I was very excited to work at GPT, as I had heard many great things about the place. I would say after my experience there, I would not go back if Marc Libey were still the AD.
The town is great, and most of the people are great, but if you have any artistic integrity this place is not for you. Marc does not do his research before directing shows. I heard, "we are doing it the GPT way", which means "I didn't read the play or research the musical before we dove into this, so I am just going to cut things I don't understand."
Also, it's tiring working for a theater that before every show the AD begs for money in the curtain speech. Maybe you should get more creative with your fund raising or apply for some grants. Begging is embarrassing to the actors as well as the theater.
The people I met were very talented, but the shows were mediocre. Unfortunately the actors were mostly miscast.
Thank God they got rid of the costumer who was married to someone on the board, because the costumes were embarrassing. Once she was gone, things got a bit better.
Could this place be awesome? Absolutely!! The housing was fine, and the hours aren't crazy. To put it simply, Marc is just unqualified. Someone who knows how to be an AD needs to take over.
I don't think you fully appreciate the difficulties that a theatre like GPT faces in meeting its budget and actually paying people to work there. The folks that run that theatre are presenting material to a very specific audience. If there aren't butts in the seats, there are no more plays.
With respect, any actor should be thrilled to have a job at all.
I'm going to guess from your post that you're a relatively young actor. I'm saying this because I think the longer you're in the game the more you realise that you are indeed lucky to be working at all, much less working at a place as supportive and simple as GPT.
Also- and perhaps your mom never told you this- if you can't say anything nice, you probably shouldn't say anything at all. It'll be MUCH better for your career.
One last thing: If you think you can do it better, GO DO IT. There is tons of room out there for theatre professionals of integrity, such as yourself. Go out there and get those grants, find the space, get the crew and PUT ON YOUR OWN INCREDIBLE (un-edited) SHOW.
I absolutely disagree with this,. it was also my first summer with GPT.
the fact that this was written in a public forum publicly bashing a man who has kept a theatre running for YEARS and who gave you a paying job, you should be ashamed. It is one thing to feel your personal thoughts, but to go this far can really hurt someone. Do you run a theatre? Are you in charge of a company that big and responsible for all those people and the entire community? no you are not. You are an actor who chose to work for this company. And you know what? Marc works his butt off everyday to run a Theatre in a tiny community and on a budget. And he managed to not only put up show after show after show this summer but also to costume each one, pay his actors, AND run the movie theatre. Not to mention create lifelong friendships. Marc chose WONDERFUL actors this summer. He fixed problems as they arose and did everything he could to keep everything the way it should be. When the current costumer was out of line, he fired her. When the theatre hit a rough patch he didn't beg the actors to help, he took on the burden by himself and it wasnt until the actors came to him to help that he accepted. he "begged" for money because he believes so deeply in GPT and would do anything to stop it from crumbling. He did his duty as an artistic director and went above and beyond to ensure the community was satisfied and his actors were happy.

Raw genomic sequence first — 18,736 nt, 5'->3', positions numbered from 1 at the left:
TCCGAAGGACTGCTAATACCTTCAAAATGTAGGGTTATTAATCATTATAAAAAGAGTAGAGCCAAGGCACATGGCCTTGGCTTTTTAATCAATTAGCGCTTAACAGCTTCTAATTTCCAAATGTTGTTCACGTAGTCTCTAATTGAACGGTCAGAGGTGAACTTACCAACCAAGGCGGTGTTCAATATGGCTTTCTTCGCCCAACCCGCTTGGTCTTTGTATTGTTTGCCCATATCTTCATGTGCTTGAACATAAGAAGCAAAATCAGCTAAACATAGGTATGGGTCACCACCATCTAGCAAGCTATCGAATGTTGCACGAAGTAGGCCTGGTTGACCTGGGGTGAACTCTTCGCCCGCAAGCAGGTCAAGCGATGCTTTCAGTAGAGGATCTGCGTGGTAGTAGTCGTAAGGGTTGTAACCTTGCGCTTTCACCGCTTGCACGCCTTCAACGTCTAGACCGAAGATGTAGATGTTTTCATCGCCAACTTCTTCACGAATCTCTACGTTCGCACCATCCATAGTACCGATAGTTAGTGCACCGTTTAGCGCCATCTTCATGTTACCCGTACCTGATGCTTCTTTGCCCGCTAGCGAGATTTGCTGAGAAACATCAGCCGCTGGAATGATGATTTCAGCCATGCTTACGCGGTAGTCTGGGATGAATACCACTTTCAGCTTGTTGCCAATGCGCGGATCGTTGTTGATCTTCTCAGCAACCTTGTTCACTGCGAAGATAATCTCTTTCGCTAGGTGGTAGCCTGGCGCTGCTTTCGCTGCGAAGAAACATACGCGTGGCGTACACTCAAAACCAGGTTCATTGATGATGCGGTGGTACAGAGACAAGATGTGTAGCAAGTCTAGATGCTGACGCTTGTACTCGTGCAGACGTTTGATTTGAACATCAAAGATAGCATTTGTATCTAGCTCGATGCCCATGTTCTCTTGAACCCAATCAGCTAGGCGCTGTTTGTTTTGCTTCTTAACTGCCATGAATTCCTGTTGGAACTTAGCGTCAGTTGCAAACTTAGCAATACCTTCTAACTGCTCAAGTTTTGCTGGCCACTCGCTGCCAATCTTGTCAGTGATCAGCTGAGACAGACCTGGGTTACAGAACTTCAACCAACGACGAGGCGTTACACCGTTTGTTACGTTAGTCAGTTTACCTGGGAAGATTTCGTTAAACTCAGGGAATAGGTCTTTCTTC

You should be ashamed for writing this in a public forum about a man who put a roof over your head an a paycheck in your hand each week. Not all theatres can be broadway, or touring companies, or cruise ships, or big name theatres. But it's the little place like Great Plains theatre that I will remember for the rest of my life. Those theatres on my résumé that I will look back to and be so proud and have the fondest of memories. Marc isn't perfect... but are you? Do you think you can successfully run GPT like he did?
My hunch is no. In fact ABSOLUTELY NO.
I would personally like to thank Marc Liby for hiring me this summer and giving me the opportunity to grow and learn as an actor, and to have such a fun and entertaining summer and everlasting memories.
And if I were to EVER write something in bad taste like this I wouldn't be a coward and I would have the balls to sign my name to my statement
Dear Former castmate,
Hey. We did summerstock together! I had a great time, I'm sorry you don't feel the same way. Not even a "....but I met some awesome people and had fun." Ouch.
As you know, this is a small world. Everyone uses AU, and I am very disappointed that you would attack GPT like this. Marc has kept that place running for years, and there is a reason it is "the miracle on mulberry st.". They gave you a job, EMC points, a roof over your head, and an environment to hone your craft. Also a paycheck.
I'm sorry you didn't see it that way. I thought my colleagues were bigger than that. Please don't use a pubic forum like this to, pardon my french, bitch and moan that you think you're better than GPT. Your immaturity in this post is telling me that you're not.